>
> Oops. Yes, Backstedt is who I meant, although I would suggest that
> either he or Thor will abuse a frame more than the OP will.
>
> > FWIW I found the Fuji carbon bikes rather squishy.

>
> Huh. Yah, you've said that before. I find your below assertion
> rather squishy.
>
> > I'd steer away from carbon fiber.

>
> Why? What would you steer him toward? I think there are many
> appropriate frames for the OP's size in carbon as well as aluminum,
> steel, or titanium. As well as frames that would fold underneath him
> on his first ride manufactured of carbon or aluminum, or steel, or
> titanium.
>
> D'ohBoy


Is there anyone making ti frames that would fail first ride on someone
in this category? I know there's a lot more to the frame than the
material, but I would be surprised to find someone is making complete
garbage ti frames, the material is just too expensive.

I know some BMXers who won't consider riding carbon, citing flex when
and where they are not comfy with flex. 2 of them are or were pro
level riders, sponsorships and all. Both are better riders than I
will ever be. One of them is currently top 5 in the pros and on his
way to the Worlds in China as we speak, and lining up for the 2012 X
games. If carbon feels flimsy to these guys, there's a reason. When
you ride your bike every damn day because it's your job you tend to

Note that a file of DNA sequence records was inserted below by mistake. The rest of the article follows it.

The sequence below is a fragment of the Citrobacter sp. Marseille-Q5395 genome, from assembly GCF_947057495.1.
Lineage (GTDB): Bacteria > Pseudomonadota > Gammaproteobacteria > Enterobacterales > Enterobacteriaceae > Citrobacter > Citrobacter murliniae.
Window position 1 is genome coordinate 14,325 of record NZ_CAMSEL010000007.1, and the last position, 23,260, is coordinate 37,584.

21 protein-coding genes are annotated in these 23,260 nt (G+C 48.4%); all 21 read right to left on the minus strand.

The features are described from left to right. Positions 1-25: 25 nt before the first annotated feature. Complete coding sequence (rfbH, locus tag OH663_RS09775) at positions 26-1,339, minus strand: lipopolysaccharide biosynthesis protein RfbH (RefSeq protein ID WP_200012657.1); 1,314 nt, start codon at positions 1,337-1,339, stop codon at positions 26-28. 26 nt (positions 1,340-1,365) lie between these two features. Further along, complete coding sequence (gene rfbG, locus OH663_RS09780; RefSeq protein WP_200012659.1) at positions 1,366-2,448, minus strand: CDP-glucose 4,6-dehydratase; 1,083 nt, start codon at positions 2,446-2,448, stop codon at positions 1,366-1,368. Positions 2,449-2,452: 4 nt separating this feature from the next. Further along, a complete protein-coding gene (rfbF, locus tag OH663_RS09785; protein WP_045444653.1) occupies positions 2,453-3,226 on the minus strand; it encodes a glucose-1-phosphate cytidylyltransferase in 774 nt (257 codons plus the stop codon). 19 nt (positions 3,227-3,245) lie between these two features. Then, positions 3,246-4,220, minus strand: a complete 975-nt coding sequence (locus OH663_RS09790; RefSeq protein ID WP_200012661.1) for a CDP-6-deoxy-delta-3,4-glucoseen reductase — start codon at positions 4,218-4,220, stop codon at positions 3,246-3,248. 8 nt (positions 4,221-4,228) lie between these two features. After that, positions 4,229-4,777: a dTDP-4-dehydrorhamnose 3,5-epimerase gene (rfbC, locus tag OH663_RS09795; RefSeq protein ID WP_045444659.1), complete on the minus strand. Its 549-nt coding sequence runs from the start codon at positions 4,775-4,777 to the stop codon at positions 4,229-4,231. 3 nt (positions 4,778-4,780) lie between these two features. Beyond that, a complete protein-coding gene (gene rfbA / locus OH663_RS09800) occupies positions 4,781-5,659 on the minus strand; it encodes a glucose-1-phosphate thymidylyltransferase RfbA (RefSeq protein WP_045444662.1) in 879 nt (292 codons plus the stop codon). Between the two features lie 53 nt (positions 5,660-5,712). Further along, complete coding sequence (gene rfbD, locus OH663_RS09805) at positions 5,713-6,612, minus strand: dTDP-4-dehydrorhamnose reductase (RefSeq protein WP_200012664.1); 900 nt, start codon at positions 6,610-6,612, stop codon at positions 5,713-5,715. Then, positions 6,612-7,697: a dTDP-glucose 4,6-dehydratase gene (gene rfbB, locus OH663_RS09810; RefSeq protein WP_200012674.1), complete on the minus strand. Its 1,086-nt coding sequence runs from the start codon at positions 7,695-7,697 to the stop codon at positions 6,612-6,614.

learn things.

That said, I have a slightly different opinion on carbon. My first
carbon part was an answer BMX fork for my Mosh race bike. At the time
I said I'd never ride carbon, and then I got bit by the weight weenie
bug and bought a set. I thought they felt flimsy, especially when
compared to the chromo forks I was used to. Then it happened, I cased
a double out of turn 2 spinning out my 45x16. I wrecked hard, and I
felt something on the bike break as I went over the bars. I'd bent
and broken forks in the past, and knew beyond doubt that I had just
done in another set.

As I lay there hurt, I thought to myself "Great, there go those
forks. That was an expensive crash, especially since I've only had
them 1 month". I then picked myself up and grabbed the bike off of
the track, so no other racers hit it and crashed. As I picked it up
by the bars I felt something off, verifying the forks were done. On
the sidelines I couldn't find the crack, but I could certainly feel
it. I was already dead last in the moto so I just rolled the rest of
the track to avoid the DNF and went over to the spot to tear it down,
hoping someone on my team or my manager had an extra set of forks. We
could bike shuffle for the last heat (by crashing I made sure I wasn't
going to the finals), but that's a pain.

Turns out the forks were not broken. Some of the bearings in the
headset were!! I cased that jump so hard I broke bearings in the